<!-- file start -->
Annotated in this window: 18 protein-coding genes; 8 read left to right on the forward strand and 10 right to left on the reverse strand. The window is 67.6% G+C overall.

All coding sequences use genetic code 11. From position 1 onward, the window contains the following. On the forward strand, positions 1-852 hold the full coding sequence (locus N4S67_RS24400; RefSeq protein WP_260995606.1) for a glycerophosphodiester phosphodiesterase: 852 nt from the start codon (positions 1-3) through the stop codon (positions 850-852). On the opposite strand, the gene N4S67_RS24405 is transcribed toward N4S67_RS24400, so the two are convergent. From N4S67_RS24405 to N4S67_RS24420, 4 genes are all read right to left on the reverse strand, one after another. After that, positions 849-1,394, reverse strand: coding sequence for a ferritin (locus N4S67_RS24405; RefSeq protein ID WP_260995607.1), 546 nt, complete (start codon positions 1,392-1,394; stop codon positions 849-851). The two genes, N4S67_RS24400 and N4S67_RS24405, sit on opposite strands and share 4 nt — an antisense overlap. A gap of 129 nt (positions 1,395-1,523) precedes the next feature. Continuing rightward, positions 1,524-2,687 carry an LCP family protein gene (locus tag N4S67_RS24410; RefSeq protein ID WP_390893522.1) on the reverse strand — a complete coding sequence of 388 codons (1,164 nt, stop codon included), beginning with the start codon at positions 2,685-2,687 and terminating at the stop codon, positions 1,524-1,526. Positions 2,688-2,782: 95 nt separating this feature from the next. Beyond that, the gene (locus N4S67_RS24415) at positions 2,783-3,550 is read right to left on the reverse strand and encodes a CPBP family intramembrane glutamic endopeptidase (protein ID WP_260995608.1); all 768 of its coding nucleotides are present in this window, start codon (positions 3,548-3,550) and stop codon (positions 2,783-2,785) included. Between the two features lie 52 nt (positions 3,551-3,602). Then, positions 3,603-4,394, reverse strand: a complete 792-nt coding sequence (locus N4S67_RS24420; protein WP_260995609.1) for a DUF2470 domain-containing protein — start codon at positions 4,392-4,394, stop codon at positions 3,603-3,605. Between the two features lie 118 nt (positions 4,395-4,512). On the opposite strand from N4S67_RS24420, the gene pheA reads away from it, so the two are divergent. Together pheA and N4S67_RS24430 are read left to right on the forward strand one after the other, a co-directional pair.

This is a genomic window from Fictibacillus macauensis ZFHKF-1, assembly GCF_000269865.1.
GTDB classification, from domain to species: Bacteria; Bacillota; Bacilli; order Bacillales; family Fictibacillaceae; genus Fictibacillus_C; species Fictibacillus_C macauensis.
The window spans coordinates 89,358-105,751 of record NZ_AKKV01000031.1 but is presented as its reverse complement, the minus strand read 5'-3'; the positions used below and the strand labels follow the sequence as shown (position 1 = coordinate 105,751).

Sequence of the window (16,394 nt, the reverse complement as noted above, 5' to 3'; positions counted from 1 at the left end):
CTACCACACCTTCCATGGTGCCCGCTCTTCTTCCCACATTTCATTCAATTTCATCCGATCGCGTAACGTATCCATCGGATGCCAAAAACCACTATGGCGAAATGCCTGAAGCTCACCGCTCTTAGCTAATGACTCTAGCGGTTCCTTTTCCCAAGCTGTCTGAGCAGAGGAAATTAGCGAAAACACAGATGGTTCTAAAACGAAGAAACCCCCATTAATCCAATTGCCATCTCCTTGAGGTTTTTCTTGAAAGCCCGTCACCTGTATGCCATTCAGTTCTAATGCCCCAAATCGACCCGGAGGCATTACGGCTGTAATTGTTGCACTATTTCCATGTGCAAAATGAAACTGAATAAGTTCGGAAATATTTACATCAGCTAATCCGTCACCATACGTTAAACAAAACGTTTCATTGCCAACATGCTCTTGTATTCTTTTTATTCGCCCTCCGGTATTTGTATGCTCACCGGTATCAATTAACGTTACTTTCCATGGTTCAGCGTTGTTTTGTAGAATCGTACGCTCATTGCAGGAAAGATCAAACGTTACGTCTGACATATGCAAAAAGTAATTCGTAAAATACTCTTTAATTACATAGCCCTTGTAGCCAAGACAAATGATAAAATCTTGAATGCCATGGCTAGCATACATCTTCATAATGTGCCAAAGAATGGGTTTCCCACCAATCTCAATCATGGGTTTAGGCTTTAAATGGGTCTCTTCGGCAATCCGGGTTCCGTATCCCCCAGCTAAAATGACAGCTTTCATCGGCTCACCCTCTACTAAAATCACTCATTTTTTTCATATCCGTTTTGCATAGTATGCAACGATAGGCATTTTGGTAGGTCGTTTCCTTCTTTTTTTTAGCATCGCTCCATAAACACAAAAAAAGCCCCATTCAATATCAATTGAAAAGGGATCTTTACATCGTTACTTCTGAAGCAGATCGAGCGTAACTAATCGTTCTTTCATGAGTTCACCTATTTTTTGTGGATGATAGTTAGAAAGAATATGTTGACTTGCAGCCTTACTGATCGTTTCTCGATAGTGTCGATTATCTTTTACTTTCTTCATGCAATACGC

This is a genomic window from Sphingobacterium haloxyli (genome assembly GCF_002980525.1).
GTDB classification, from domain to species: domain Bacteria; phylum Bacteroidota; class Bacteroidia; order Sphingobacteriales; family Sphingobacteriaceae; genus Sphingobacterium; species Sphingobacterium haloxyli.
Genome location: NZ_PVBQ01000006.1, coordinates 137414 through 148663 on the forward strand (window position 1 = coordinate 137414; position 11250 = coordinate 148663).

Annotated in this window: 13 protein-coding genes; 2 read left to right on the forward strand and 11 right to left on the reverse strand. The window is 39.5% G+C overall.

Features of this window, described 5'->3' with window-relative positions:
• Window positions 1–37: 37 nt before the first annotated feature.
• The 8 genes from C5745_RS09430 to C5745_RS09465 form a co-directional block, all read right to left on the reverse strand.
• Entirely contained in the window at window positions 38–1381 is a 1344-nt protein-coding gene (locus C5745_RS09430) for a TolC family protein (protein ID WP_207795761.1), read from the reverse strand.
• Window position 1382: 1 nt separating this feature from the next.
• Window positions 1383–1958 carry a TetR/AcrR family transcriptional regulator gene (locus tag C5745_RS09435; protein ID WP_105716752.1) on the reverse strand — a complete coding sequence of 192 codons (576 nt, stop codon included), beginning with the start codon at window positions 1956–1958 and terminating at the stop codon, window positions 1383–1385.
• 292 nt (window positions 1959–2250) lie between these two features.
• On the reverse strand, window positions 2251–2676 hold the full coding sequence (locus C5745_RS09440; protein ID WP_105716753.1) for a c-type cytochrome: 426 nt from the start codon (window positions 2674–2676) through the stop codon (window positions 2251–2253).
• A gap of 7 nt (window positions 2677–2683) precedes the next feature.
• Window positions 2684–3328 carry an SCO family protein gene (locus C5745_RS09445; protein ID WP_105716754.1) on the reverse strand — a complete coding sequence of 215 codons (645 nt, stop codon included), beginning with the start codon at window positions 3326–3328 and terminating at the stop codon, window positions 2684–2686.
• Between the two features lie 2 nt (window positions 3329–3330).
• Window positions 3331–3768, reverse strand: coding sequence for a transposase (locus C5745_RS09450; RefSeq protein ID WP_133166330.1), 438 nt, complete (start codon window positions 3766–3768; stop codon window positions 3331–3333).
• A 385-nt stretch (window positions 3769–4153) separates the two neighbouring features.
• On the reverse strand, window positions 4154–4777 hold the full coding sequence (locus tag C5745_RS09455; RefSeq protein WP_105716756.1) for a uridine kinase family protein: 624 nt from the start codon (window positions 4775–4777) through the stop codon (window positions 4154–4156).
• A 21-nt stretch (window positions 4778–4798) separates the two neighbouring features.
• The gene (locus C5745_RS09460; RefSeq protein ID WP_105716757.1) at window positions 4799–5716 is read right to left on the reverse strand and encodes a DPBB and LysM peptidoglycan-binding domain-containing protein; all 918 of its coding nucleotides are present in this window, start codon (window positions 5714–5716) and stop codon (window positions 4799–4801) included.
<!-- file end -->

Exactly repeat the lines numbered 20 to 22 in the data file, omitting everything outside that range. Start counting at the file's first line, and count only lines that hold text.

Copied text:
• A gap of 7 nt (window positions 2677–2683) precedes the next feature.
• Window positions 2684–3328 carry an SCO family protein gene (locus C5745_RS09445; protein ID WP_105716754.1) on the reverse strand — a complete coding sequence of 215 codons (645 nt, stop codon included), beginning with the start codon at window positions 3326–3328 and terminating at the stop codon, window positions 2684–2686.
• Between the two features lie 2 nt (window positions 3329–3330).